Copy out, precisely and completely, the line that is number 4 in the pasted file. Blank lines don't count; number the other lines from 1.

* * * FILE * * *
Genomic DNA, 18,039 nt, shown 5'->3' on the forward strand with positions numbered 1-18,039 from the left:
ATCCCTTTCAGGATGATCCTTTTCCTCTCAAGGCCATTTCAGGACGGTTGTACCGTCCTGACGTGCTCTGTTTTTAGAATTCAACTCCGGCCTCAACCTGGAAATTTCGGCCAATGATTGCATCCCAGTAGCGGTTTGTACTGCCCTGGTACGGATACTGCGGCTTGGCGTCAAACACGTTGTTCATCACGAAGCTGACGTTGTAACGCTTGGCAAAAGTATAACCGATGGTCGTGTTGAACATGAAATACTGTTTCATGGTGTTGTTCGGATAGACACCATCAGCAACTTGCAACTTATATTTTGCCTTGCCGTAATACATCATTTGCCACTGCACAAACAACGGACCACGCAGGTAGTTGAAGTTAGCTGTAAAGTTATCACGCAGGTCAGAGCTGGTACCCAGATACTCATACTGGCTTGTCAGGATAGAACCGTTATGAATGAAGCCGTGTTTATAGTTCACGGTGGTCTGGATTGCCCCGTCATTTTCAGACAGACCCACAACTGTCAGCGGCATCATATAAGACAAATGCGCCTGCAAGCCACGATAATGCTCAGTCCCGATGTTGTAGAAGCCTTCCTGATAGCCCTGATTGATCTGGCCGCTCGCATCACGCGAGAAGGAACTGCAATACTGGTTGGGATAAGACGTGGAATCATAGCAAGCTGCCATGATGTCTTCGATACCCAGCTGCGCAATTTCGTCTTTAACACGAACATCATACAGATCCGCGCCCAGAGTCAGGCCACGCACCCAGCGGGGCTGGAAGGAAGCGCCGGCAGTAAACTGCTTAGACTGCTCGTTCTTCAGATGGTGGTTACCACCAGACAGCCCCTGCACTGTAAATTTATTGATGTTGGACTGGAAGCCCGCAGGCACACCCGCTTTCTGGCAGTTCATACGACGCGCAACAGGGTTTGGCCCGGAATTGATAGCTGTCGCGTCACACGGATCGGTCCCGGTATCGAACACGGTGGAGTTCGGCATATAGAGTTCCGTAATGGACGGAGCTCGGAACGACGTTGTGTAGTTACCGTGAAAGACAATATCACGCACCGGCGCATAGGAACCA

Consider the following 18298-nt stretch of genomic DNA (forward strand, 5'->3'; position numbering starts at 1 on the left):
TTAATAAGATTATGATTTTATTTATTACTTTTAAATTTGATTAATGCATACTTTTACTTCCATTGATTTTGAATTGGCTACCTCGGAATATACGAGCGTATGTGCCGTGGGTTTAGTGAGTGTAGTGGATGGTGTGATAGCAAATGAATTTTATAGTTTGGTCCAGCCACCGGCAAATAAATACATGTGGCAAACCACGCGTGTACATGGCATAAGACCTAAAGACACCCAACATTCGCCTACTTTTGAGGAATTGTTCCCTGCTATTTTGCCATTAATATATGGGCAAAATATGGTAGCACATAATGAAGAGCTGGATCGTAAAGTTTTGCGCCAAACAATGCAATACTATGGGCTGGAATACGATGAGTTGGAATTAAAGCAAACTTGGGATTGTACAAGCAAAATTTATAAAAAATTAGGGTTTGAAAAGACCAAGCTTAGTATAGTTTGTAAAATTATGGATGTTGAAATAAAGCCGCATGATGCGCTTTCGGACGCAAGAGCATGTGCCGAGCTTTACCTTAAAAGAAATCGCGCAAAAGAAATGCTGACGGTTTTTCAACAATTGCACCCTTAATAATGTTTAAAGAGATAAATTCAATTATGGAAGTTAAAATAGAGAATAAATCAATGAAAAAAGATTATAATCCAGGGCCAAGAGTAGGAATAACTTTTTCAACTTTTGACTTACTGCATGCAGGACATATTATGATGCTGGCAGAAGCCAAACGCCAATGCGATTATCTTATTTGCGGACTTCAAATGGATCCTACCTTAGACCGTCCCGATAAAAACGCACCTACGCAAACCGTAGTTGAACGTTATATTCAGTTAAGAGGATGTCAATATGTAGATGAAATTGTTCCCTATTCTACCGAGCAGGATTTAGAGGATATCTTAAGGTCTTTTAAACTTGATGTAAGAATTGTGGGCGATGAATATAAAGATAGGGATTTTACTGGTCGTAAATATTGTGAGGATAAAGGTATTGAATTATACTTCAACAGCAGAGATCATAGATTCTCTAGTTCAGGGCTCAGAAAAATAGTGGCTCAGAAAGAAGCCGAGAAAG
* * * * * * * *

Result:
TTAATAAGATTATGATTTTATTTATTACTTTTAAATTTGATTAATGCATACTTTTACTTCCATTGATTTTGAATTGGCTACCTCGGAATATACGAGCGTATGTGCCGTGGGTTTAGTGAGTGTAGTGGATGGTGTGATAGCAAATGAATTTTATAGTTTGGTCCAGCCACCGGCAAATAAATACATGTGGCAAACCACGCGTGTACATGGCATAAGACCTAAAGACACCCAACATTCGCCTACTTTTGAGGAATTGTTCCCTGCTATTTTGCCATTAATATATGGGCAAAATATGGTAGCACATAATGAAGAGCTGGATCGTAAAGTTTTGCGCCAAACAATGCAATACTATGGGCTGGAATACGATGAGTTGGAATTAAAGCAAACTTGGGATTGTACAAGCAAAATTTATAAAAAATTAGGGTTTGAAAAGACCAAGCTTAGTATAGTTTGTAAAATTATGGATGTTGAAATAAAGCCGCATGATGCGCTTTCGGACGCAAGAGCATGTGCCGAGCTTTACCTTAAAAGAAATCGCGCAAAAGAAATGCTGACGGTTTTTCAACAATTGCACCCTTAATAATGTTTAAAGAGATAAATTCAATTATGGAAGTTAAAATAGAGAATAAATCAATGAAAAAAGATTATAATCCAGGGCCAAGAGTAGGAATAACTTTTTCAACTTTTGACTTACTGCATGCAGGACATATTATGATGCTGGCAGAAGCCAAACGCCAATGCGATTATCTTATTTGCGGACTTCAAATGGATCCTACCTTAGACCGTCCCGATAAAAACGCACCTACGCAAACCGTAGTTGAACGTTATATTCAGTTAAGAGGATGTCAATATGTAGATGAAATTGTTCCCTATTCTACCGAGCAGGATTTAGAGGATATCTTAAGGTCTTTTAAACTTGATGTAAGAATTGTGGGCGATGAATATAAAGATAGGGATTTTACTGGTCGTAAATATTGTGAGGATAAAGGTATTGAATTATACTTCAACAGCAGAGATCATAGATTCTCTAGTTCAGGGCTCAGAAAAATAGTGGCTCAGAAAGAAGCCGAGAAAG